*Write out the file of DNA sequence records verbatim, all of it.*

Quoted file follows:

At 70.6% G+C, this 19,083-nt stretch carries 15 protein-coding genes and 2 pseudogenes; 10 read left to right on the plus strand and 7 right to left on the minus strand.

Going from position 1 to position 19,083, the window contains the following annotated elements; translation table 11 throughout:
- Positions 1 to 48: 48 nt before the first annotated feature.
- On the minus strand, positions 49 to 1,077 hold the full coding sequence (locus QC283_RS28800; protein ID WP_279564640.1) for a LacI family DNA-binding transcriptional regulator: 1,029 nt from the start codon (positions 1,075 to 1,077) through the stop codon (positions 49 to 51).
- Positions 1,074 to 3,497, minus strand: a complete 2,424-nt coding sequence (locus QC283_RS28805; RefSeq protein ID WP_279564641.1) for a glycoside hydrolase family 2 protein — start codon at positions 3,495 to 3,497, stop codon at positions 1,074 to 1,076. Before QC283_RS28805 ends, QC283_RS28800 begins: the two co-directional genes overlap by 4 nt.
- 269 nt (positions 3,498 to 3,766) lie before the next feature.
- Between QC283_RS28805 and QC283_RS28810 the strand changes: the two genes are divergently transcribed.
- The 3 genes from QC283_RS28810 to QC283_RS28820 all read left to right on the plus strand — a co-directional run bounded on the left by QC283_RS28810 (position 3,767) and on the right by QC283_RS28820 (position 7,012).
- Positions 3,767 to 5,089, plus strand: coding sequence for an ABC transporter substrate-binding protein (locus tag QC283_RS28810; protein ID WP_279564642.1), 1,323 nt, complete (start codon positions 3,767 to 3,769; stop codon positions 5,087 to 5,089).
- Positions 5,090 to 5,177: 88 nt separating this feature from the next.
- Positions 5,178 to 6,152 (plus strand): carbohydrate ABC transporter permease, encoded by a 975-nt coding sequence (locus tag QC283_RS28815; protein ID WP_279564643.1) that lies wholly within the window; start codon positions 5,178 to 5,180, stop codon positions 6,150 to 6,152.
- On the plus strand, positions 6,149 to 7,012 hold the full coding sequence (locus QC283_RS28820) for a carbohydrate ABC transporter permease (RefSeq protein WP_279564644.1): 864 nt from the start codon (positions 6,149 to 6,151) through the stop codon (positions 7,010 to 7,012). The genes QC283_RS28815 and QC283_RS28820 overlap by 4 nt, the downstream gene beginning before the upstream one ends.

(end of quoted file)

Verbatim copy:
At 70.6% G+C, this 19,083-nt stretch carries 15 protein-coding genes and 2 pseudogenes; 10 read left to right on the plus strand and 7 right to left on the minus strand.

Going from position 1 to position 19,083, the window contains the following annotated elements; translation table 11 throughout:
- Positions 1 to 48: 48 nt before the first annotated feature.
- On the minus strand, positions 49 to 1,077 hold the full coding sequence (locus QC283_RS28800; protein ID WP_279564640.1) for a LacI family DNA-binding transcriptional regulator: 1,029 nt from the start codon (positions 1,075 to 1,077) through the stop codon (positions 49 to 51).
- Positions 1,074 to 3,497, minus strand: a complete 2,424-nt coding sequence (locus QC283_RS28805; RefSeq protein ID WP_279564641.1) for a glycoside hydrolase family 2 protein — start codon at positions 3,495 to 3,497, stop codon at positions 1,074 to 1,076. Before QC283_RS28805 ends, QC283_RS28800 begins: the two co-directional genes overlap by 4 nt.
- 269 nt (positions 3,498 to 3,766) lie before the next feature.
- Between QC283_RS28805 and QC283_RS28810 the strand changes: the two genes are divergently transcribed.
- The 3 genes from QC283_RS28810 to QC283_RS28820 all read left to right on the plus strand — a co-directional run bounded on the left by QC283_RS28810 (position 3,767) and on the right by QC283_RS28820 (position 7,012).
- Positions 3,767 to 5,089, plus strand: coding sequence for an ABC transporter substrate-binding protein (locus tag QC283_RS28810; protein ID WP_279564642.1), 1,323 nt, complete (start codon positions 3,767 to 3,769; stop codon positions 5,087 to 5,089).
- Positions 5,090 to 5,177: 88 nt separating this feature from the next.
- Positions 5,178 to 6,152 (plus strand): carbohydrate ABC transporter permease, encoded by a 975-nt coding sequence (locus tag QC283_RS28815; protein ID WP_279564643.1) that lies wholly within the window; start codon positions 5,178 to 5,180, stop codon positions 6,150 to 6,152.
- On the plus strand, positions 6,149 to 7,012 hold the full coding sequence (locus QC283_RS28820) for a carbohydrate ABC transporter permease (RefSeq protein WP_279564644.1): 864 nt from the start codon (positions 6,149 to 6,151) through the stop codon (positions 7,010 to 7,012). The genes QC283_RS28815 and QC283_RS28820 overlap by 4 nt, the downstream gene beginning before the upstream one ends.